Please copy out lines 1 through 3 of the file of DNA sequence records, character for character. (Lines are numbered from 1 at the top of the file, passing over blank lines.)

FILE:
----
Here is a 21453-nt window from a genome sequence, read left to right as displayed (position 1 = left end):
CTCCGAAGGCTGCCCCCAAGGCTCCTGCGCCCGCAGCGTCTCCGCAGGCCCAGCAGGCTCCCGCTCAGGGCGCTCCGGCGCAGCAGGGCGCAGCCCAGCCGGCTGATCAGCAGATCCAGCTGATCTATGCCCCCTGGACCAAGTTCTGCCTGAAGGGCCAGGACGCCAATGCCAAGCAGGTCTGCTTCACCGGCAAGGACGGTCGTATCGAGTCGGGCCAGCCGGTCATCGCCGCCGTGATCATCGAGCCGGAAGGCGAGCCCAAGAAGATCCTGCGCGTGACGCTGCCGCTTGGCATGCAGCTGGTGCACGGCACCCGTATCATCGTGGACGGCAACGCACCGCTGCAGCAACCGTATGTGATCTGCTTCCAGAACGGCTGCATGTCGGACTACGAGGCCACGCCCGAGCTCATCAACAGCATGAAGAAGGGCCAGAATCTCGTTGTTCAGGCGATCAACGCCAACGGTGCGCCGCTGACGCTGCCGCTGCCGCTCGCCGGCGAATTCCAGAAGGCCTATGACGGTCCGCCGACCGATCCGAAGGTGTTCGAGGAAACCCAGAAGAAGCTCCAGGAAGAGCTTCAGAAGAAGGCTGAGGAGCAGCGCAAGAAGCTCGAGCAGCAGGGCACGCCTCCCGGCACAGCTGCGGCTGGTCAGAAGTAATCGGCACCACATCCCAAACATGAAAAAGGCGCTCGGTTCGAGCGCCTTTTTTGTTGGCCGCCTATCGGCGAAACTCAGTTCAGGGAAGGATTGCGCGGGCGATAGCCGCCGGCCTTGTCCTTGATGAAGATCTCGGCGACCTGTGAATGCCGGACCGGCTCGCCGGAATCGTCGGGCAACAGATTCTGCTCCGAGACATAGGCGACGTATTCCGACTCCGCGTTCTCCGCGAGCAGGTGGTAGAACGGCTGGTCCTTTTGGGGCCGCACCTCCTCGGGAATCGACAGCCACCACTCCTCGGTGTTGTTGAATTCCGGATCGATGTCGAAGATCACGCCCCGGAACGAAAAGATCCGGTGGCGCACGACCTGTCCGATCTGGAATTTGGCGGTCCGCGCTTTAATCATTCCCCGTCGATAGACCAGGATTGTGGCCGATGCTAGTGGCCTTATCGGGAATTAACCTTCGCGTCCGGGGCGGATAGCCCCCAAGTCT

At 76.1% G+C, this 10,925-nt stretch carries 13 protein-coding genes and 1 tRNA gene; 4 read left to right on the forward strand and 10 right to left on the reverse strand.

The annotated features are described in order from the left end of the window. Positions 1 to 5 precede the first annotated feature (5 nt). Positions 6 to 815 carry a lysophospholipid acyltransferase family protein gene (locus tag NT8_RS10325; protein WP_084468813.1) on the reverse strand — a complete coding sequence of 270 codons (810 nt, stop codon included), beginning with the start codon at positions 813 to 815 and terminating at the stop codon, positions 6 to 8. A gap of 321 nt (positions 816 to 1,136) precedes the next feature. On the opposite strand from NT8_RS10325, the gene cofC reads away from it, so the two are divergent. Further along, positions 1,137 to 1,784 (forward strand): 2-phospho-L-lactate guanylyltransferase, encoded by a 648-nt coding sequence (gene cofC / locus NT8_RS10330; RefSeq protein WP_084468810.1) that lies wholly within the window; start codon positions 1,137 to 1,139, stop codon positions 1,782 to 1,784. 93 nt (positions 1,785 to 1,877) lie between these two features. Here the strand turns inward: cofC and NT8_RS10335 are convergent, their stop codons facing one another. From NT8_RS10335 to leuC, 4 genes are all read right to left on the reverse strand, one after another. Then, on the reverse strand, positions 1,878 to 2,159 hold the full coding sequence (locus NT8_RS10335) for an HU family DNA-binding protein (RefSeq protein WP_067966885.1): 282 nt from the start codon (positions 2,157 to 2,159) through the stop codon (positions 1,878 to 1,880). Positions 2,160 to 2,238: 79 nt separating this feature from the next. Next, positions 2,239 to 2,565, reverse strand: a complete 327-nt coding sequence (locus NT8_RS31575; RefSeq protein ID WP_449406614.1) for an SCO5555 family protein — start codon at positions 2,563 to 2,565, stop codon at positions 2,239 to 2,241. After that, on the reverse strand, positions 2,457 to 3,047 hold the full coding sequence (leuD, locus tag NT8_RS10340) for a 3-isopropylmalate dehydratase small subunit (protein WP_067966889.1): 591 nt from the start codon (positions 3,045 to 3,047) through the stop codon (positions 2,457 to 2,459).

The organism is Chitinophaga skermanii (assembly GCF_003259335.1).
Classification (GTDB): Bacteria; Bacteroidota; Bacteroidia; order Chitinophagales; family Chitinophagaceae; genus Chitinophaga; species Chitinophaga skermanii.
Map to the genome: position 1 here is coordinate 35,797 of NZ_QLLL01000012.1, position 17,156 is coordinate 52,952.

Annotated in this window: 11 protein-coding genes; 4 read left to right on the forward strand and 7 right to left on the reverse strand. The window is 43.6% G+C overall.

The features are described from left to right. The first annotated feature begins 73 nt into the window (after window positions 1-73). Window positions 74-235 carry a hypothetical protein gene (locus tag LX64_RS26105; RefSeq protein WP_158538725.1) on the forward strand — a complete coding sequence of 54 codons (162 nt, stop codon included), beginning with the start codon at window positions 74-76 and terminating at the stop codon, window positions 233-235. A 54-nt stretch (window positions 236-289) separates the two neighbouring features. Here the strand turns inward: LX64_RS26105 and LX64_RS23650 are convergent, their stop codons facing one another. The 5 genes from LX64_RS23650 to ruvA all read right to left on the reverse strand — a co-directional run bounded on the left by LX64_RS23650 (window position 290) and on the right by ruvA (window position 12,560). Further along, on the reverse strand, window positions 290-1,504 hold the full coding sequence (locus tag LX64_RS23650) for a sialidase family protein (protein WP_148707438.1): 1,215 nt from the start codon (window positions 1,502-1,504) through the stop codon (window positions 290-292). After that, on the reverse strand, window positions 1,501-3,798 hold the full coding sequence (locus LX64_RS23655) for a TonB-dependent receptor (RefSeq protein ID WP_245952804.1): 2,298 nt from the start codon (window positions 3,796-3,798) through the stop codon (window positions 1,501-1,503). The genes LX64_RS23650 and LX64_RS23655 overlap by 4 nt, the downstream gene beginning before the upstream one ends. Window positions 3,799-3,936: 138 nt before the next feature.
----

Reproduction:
Here is a 21453-nt window from a genome sequence, read left to right as displayed (position 1 = left end):
CTCCGAAGGCTGCCCCCAAGGCTCCTGCGCCCGCAGCGTCTCCGCAGGCCCAGCAGGCTCCCGCTCAGGGCGCTCCGGCGCAGCAGGGCGCAGCCCAGCCGGCTGATCAGCAGATCCAGCTGATCTATGCCCCCTGGACCAAGTTCTGCCTGAAGGGCCAGGACGCCAATGCCAAGCAGGTCTGCTTCACCGGCAAGGACGGTCGTATCGAGTCGGGCCAGCCGGTCATCGCCGCCGTGATCATCGAGCCGGAAGGCGAGCCCAAGAAGATCCTGCGCGTGACGCTGCCGCTTGGCATGCAGCTGGTGCACGGCACCCGTATCATCGTGGACGGCAACGCACCGCTGCAGCAACCGTATGTGATCTGCTTCCAGAACGGCTGCATGTCGGACTACGAGGCCACGCCCGAGCTCATCAACAGCATGAAGAAGGGCCAGAATCTCGTTGTTCAGGCGATCAACGCCAACGGTGCGCCGCTGACGCTGCCGCTGCCGCTCGCCGGCGAATTCCAGAAGGCCTATGACGGTCCGCCGACCGATCCGAAGGTGTTCGAGGAAACCCAGAAGAAGCTCCAGGAAGAGCTTCAGAAGAAGGCTGAGGAGCAGCGCAAGAAGCTCGAGCAGCAGGGCACGCCTCCCGGCACAGCTGCGGCTGGTCAGAAGTAATCGGCACCACATCCCAAACATGAAAAAGGCGCTCGGTTCGAGCGCCTTTTTTGTTGGCCGCCTATCGGCGAAACTCAGTTCAGGGAAGGATTGCGCGGGCGATAGCCGCCGGCCTTGTCCTTGATGAAGATCTCGGCGACCTGTGAATGCCGGACCGGCTCGCCGGAATCGTCGGGCAACAGATTCTGCTCCGAGACATAGGCGACGTATTCCGACTCCGCGTTCTCCGCGAGCAGGTGGTAGAACGGCTGGTCCTTTTGGGGCCGCACCTCCTCGGGAATCGACAGCCACCACTCCTCGGTGTTGTTGAATTCCGGATCGATGTCGAAGATCACGCCCCGGAACGAAAAGATCCGGTGGCGCACGACCTGTCCGATCTGGAATTTGGCGGTCCGCGCTTTAATCATTCCCCGTCGATAGACCAGGATTGTGGCCGATGCTAGTGGCCTTATCGGGAATTAACCTTCGCGTCCGGGGCGGATAGCCCCCAAGTCT

At 76.1% G+C, this 10,925-nt stretch carries 13 protein-coding genes and 1 tRNA gene; 4 read left to right on the forward strand and 10 right to left on the reverse strand.